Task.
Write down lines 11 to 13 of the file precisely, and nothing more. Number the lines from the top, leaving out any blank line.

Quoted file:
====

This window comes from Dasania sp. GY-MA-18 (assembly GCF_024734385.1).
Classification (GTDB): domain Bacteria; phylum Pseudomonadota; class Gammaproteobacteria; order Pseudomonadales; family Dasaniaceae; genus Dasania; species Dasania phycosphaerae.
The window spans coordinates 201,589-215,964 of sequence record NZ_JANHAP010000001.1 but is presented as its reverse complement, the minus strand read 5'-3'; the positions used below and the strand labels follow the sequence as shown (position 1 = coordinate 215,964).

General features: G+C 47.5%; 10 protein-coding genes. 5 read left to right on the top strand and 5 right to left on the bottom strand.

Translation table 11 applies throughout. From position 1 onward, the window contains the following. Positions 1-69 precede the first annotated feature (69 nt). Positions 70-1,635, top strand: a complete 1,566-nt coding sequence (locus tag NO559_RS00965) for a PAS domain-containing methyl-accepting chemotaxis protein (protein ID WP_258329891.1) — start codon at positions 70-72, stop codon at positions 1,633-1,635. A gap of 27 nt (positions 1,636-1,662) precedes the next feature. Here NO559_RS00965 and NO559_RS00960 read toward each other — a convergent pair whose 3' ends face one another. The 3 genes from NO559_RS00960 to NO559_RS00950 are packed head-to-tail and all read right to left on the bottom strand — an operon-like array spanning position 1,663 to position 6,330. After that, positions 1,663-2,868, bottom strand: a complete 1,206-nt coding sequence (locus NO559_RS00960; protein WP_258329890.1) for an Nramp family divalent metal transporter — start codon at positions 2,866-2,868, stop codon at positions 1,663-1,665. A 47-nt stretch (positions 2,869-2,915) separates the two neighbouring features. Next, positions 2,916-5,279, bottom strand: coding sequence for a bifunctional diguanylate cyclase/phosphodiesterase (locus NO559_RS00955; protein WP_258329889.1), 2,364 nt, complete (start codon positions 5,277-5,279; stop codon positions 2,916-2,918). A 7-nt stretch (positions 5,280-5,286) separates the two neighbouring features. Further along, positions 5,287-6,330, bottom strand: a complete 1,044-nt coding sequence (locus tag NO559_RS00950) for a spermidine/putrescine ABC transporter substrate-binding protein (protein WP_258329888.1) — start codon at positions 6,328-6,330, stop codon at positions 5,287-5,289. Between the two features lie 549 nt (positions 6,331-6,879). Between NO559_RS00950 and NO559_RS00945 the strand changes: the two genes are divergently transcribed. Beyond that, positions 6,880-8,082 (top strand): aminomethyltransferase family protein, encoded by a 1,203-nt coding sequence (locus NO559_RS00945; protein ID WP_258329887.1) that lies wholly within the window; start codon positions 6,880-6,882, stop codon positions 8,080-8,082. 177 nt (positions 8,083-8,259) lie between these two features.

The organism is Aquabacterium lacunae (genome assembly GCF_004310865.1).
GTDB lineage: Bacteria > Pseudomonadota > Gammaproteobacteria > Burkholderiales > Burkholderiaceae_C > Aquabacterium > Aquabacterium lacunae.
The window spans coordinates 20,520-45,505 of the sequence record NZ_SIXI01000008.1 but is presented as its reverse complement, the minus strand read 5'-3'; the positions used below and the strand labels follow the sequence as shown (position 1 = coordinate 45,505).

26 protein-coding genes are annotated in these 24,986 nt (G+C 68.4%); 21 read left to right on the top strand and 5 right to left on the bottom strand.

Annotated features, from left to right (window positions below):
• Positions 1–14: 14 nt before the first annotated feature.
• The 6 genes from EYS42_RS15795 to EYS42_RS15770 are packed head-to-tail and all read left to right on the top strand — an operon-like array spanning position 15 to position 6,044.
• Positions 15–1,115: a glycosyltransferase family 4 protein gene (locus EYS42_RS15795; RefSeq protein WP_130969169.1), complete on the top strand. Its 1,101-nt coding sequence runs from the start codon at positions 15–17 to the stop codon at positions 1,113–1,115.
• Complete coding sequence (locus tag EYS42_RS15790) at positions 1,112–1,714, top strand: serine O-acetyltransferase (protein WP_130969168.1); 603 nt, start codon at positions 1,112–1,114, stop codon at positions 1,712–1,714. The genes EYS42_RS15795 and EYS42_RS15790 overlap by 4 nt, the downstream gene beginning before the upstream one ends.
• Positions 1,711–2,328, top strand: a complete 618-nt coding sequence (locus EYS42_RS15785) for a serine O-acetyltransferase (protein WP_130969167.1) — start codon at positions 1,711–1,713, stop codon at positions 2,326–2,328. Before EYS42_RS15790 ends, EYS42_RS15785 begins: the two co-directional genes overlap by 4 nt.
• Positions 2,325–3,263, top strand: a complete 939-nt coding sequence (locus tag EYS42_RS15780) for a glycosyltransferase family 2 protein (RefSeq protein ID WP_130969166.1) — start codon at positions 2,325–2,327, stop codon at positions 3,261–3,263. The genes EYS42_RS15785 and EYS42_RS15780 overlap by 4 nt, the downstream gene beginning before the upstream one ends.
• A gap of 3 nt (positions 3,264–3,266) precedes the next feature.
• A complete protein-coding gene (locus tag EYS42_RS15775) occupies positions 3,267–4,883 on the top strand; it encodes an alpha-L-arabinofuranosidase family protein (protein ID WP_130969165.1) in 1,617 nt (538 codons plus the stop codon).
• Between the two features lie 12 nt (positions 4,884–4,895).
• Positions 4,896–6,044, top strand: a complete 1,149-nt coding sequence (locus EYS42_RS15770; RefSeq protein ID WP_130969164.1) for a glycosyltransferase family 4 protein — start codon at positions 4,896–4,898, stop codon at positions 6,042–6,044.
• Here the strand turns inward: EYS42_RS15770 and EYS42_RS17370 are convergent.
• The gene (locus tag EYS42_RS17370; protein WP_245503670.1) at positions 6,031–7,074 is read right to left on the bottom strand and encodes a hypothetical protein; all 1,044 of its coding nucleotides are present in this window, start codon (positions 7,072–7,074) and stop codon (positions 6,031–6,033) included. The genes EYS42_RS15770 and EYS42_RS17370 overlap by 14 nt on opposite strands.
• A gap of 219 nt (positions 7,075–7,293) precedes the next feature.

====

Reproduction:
• Positions 1–14: 14 nt before the first annotated feature.
• The 6 genes from EYS42_RS15795 to EYS42_RS15770 are packed head-to-tail and all read left to right on the top strand — an operon-like array spanning position 15 to position 6,044.
• Positions 15–1,115: a glycosyltransferase family 4 protein gene (locus EYS42_RS15795; RefSeq protein WP_130969169.1), complete on the top strand. Its 1,101-nt coding sequence runs from the start codon at positions 15–17 to the stop codon at positions 1,113–1,115.